Grounded review: A morality play about drone warfare | Tiger Dublin Fringe
When a female fighter pilot is moved to the Chair Force, the morality of remote warfare comes crashing down
Steely: Clare Dunne in Grounded
Project Arts Centre
“Grounded: The pilot’s nightmare.” So says Clare Dunne’s unnamed fighter, fuelled by adrenalin and short on reflection, when her wings are unexpectedly clipped by motherhood. Moved to the “Chair Force”, to operate a drone from the Las Vegas desert, she burns with the emasculation of “unmanned” aerial combat. Commuting to “the job, the war, whatever”, her blunt warrior becomes so surreally distanced in this limbo between family and battle that her sense of reality and her conscience steadily unravel.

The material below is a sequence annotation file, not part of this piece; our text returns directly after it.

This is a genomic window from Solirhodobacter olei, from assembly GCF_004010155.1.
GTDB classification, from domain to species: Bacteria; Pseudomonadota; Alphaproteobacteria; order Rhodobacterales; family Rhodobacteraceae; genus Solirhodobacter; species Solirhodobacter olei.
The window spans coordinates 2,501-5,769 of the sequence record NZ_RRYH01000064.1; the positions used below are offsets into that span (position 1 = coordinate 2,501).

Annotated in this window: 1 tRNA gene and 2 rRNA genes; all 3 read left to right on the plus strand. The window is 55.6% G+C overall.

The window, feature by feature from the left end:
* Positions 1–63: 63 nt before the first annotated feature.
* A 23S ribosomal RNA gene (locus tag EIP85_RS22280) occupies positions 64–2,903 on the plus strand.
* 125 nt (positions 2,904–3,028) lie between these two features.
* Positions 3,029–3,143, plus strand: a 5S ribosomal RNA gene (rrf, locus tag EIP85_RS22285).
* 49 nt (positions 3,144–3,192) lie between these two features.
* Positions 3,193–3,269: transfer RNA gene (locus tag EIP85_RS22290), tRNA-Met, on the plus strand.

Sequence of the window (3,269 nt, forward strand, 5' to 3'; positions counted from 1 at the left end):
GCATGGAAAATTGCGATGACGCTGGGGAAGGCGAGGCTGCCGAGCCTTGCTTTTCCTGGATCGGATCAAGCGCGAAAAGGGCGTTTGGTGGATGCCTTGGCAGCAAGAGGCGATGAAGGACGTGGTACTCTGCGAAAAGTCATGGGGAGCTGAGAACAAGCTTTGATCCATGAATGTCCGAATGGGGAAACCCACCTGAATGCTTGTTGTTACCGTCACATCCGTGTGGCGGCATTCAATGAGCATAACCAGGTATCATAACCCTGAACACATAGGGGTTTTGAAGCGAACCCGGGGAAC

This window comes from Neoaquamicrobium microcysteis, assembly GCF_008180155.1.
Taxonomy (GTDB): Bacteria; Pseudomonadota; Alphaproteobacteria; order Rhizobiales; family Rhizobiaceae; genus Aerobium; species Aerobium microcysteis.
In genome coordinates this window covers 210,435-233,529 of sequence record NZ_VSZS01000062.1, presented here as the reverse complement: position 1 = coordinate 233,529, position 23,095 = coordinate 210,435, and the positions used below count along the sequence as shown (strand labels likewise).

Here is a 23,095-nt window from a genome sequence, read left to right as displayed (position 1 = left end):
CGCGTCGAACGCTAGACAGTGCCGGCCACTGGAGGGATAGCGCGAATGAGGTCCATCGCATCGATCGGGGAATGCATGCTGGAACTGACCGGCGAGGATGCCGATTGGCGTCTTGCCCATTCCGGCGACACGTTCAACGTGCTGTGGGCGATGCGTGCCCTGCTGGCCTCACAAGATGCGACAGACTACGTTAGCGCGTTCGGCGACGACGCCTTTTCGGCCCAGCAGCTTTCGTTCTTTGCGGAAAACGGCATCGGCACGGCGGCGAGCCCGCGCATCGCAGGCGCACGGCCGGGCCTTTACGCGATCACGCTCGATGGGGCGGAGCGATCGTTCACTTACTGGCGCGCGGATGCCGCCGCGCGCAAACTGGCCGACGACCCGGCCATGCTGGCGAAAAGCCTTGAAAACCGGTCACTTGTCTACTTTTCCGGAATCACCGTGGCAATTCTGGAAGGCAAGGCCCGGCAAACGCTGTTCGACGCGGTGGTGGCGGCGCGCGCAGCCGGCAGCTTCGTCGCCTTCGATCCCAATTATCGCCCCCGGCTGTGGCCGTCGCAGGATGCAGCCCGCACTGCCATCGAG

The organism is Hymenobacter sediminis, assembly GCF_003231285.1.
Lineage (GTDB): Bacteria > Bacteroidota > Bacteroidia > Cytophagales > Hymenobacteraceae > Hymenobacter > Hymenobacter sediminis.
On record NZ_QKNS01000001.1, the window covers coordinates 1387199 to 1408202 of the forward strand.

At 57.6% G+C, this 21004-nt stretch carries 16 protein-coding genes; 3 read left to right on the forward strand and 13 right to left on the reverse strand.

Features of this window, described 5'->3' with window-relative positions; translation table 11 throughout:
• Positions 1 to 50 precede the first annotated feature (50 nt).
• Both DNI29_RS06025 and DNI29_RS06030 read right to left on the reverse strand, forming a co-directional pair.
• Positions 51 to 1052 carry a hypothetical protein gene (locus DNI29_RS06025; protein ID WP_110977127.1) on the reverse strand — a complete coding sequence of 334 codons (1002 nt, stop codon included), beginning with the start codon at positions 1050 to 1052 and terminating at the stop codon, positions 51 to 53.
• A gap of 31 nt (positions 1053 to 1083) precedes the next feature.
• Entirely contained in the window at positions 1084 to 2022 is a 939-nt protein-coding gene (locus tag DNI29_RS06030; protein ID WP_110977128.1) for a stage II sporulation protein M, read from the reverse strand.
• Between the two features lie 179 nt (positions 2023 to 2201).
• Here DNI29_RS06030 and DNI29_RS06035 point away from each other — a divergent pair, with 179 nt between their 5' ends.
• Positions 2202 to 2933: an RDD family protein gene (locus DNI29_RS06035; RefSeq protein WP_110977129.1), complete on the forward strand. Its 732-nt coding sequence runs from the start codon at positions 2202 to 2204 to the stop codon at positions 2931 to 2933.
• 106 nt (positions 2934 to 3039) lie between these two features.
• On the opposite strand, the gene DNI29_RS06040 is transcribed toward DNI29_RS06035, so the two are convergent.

In director Selina Cartmell’s measured and absorbing production, staged on Joe Vanek’s long-thrust stage, Dunne summons up runways, desert debris and pyramid-shaped casinos from a stack of chairs, while other objects – her flight suit, aviator sunglasses, even the click of a ballpoint pen – become ironic totems of remote control combat. Making contemporary surveillance, isolation, dislocation and monotony its subject, Brant’s play can lose firepower. But Carl Kennedy’s brooding music and Davy Cunningham’s exquisite lights conspire with Dunne’s steely performance to expose the moral consequences of somnolent warfare – before it all comes crashing down.
Until September 12th